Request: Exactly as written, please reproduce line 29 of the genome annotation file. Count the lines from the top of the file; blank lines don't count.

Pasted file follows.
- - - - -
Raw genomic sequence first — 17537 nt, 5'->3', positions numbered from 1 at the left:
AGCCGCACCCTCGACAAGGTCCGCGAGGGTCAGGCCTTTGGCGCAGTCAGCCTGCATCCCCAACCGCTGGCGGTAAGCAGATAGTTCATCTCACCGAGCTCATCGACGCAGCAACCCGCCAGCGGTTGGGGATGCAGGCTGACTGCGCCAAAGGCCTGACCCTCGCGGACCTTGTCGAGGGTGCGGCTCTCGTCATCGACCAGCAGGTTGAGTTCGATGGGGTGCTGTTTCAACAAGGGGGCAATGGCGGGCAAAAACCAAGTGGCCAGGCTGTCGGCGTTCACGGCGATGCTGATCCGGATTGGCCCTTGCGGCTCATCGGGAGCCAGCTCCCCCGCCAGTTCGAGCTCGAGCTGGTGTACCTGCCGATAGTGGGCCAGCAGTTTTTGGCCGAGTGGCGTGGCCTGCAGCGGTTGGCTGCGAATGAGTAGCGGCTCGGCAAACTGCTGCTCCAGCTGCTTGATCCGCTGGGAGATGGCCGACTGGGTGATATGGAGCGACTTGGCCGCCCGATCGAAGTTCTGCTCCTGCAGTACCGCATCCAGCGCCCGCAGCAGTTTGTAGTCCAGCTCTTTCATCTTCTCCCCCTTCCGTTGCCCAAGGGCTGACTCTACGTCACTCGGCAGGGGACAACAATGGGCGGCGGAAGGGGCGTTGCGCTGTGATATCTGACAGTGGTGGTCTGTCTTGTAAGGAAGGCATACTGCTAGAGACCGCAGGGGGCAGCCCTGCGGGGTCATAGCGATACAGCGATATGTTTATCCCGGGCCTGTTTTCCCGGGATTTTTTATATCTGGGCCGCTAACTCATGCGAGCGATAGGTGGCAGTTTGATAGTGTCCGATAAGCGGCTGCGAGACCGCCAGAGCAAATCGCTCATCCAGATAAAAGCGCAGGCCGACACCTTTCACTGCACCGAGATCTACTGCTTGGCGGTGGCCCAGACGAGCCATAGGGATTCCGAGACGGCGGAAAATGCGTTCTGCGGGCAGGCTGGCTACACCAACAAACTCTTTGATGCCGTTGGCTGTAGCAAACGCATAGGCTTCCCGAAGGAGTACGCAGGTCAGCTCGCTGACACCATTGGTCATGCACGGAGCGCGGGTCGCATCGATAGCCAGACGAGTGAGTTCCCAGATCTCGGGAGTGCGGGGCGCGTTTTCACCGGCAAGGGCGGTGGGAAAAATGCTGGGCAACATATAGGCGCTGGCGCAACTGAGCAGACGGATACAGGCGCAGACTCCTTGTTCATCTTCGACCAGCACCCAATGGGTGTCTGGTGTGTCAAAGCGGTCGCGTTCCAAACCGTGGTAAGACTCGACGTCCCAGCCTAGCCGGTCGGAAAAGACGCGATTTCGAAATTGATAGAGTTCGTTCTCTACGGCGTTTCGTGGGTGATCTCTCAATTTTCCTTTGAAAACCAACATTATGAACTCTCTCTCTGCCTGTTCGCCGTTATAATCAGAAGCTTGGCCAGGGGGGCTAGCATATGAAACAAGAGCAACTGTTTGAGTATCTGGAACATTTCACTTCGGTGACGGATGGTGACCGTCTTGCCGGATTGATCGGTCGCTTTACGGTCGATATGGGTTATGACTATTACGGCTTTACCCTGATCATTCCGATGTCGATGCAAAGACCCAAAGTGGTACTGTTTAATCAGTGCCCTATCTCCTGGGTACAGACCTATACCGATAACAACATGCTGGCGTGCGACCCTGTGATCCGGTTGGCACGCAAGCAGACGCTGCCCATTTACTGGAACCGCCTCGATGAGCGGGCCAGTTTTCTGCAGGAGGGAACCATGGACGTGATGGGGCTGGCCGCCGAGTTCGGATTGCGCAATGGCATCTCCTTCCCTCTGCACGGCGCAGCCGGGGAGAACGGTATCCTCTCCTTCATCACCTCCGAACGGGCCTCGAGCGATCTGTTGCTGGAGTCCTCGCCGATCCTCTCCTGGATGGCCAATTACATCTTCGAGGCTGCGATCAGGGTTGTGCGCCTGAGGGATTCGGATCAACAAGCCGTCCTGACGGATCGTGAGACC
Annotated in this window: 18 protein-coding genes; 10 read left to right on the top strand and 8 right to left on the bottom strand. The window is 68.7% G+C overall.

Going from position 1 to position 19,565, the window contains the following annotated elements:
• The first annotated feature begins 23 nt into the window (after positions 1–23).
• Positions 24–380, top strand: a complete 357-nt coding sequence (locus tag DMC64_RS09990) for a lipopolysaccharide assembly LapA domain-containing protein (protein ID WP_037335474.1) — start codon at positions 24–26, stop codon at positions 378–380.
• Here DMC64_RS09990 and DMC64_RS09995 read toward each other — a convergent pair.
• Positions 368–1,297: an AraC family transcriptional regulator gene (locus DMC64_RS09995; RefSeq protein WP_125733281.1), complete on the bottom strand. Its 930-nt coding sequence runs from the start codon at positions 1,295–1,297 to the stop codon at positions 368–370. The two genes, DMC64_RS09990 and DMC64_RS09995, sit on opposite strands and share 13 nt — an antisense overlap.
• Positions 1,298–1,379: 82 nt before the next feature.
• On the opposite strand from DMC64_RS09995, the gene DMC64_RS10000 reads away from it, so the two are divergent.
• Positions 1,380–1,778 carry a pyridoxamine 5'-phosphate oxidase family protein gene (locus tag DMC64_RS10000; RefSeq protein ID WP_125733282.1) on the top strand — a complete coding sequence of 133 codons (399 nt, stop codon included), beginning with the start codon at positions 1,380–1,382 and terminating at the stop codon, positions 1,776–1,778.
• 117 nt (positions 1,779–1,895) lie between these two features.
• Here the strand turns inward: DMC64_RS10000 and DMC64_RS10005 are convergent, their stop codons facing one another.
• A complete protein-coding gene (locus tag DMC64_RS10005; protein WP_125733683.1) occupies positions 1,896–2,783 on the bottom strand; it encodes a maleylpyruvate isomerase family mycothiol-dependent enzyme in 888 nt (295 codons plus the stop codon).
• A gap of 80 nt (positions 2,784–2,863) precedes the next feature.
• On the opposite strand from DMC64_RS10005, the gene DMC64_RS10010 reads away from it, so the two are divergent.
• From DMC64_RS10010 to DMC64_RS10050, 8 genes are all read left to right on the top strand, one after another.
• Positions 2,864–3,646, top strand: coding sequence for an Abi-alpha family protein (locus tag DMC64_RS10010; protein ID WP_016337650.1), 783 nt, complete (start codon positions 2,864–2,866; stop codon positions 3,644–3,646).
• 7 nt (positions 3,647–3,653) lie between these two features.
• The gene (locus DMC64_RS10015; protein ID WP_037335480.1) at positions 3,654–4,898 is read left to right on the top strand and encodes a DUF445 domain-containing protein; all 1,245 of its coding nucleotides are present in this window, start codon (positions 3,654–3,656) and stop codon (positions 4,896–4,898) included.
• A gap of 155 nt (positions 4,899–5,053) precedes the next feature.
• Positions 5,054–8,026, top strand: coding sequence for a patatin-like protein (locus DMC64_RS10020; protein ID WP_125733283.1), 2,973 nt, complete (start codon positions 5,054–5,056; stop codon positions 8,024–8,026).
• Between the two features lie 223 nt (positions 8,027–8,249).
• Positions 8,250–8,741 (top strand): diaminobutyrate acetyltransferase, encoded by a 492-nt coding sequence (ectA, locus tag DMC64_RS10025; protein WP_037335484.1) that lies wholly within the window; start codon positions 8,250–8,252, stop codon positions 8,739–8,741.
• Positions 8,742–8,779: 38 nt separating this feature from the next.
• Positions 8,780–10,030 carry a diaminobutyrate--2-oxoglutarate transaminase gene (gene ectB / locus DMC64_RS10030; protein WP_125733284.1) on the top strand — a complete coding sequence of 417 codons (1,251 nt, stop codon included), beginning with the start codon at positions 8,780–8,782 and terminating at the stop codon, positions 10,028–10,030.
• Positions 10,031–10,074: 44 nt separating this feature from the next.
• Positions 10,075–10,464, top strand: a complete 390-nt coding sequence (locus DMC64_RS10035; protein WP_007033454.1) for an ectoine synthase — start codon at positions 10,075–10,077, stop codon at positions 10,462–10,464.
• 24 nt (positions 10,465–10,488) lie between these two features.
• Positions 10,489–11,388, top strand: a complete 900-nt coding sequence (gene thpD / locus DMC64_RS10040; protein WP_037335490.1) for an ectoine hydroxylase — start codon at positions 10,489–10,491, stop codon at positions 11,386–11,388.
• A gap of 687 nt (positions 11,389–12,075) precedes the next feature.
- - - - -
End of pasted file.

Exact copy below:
• 24 nt (positions 10,465–10,488) lie between these two features.